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The International Writers Magazine
: Navy Life 1904

Portsmouth - March 1904
Michael Halmshaw

I shuffle awkwardly in my chair, sliding my hands along the splinter-laden grain that runs down the sides. I pick up my pipe from beside me and stroll about the few feet afforded by this room. I imagine sparks from my tinderbox igniting a blazing fire in a fictional fireplace and I contentedly ease myself back into the chair.

The hurried footsteps and calls of dockers confusedly dashing about disturbs my peace, but after not long I return to my senses. I step out of my cabin and into the corridors of H.M.S. Warrior, a titanic black oval ship capable of slicing through the waves like a sabre. I stride calmly but swiftly down the narrow corridors bustling with sailors, shouts booming from the sounding horns. I pass through the messes, tables for the men separating the tremendous cannons. I do my best to ignore the feral grunts of one scraggily dressed man who is throwing fluid beef and egg powder portions down his neck, but I find myself shuddering against my will.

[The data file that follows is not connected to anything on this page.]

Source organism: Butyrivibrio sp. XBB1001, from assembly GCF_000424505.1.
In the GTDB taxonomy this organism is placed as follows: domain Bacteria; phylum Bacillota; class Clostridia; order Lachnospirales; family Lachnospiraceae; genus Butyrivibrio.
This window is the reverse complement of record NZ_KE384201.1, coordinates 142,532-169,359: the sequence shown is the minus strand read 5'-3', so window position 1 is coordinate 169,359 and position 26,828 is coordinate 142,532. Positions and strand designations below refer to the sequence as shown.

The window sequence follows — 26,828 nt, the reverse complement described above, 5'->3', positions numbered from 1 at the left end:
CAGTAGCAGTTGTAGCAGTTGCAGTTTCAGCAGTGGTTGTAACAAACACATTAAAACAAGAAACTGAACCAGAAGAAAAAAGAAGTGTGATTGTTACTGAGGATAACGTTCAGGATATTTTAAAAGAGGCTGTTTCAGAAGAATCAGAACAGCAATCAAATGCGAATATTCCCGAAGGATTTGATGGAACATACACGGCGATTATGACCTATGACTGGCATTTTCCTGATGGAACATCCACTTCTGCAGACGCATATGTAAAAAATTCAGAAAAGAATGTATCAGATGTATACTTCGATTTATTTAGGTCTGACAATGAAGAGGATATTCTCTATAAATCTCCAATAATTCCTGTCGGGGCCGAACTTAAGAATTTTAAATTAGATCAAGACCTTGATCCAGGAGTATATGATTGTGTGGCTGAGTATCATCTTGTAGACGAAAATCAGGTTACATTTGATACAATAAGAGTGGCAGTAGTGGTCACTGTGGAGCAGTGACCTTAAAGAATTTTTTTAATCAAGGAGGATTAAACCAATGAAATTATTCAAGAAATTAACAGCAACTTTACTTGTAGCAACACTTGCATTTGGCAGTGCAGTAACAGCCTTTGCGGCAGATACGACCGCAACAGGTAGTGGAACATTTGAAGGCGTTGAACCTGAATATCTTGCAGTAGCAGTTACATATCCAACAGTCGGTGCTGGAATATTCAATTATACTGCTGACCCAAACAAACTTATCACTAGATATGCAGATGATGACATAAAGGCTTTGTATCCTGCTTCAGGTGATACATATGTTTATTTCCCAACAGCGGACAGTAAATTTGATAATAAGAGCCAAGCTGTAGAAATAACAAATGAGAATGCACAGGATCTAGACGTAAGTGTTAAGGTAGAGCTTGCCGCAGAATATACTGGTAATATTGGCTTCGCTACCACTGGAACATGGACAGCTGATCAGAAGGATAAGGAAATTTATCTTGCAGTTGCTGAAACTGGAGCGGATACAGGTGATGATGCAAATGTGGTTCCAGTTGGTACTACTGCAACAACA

I ascend the stairs leading to the upper deck, glancing at the eight-foot long stern pivot gun as I head past the mizzenmast and onto the aft. As usual, the bosun's hollered orders pierce the air and I hear clicks from the gun deck as rifles are slid into racks.

The bosun asjusts his tattered sou'wester to appear more presentable for his confrontation with Captain Charlton and wipes his sweating brow with a nose rag. A foolhardy young lad I vaguely recognise (for doing his best to scrimshank every job) is attempting to pinch a petty officers' purse as the unsuspecting victim glances idly starboard. It's a good thing that my wage isn't known amongst the men - it's more than double the caulker's mate's two shillings and threepence daily pay.

The bitter tang of the sea assails my tongue as I taste the air. Last nights' meat broth still lingers in my mouth, but I'm thankful that I was at least able to dine at an officers' table. The wine was adequate and I'm warmed by the thought that my incompetent assistants were expected, even now, to mingle with the riffraff on this ship, quarreling at the table for moudly hunks of bread and whatnot. I pace up to the bow, wood groaning beneath my feet, and glance down at the opal-white figurehead that spearheads our journey. It is a Greek soldier - a warrior - one hand bearing a gold-streaked shield that is inevitably the first thing fellow seafarers would see emerging from the mist. A sharp cry bursts out from the fo'c's'le and men rush to the bow alongside me. I look up and see a familiar smoky haze. We've arrived. People have gathered on the homely cobblestones, waving and welcoming us back to Portsmouth. Our final voyage on H.M.S. Warrior is over at last.
© Michael Halmshaw November 2004
Michael is a Creative Writing Student at Portsmouth University

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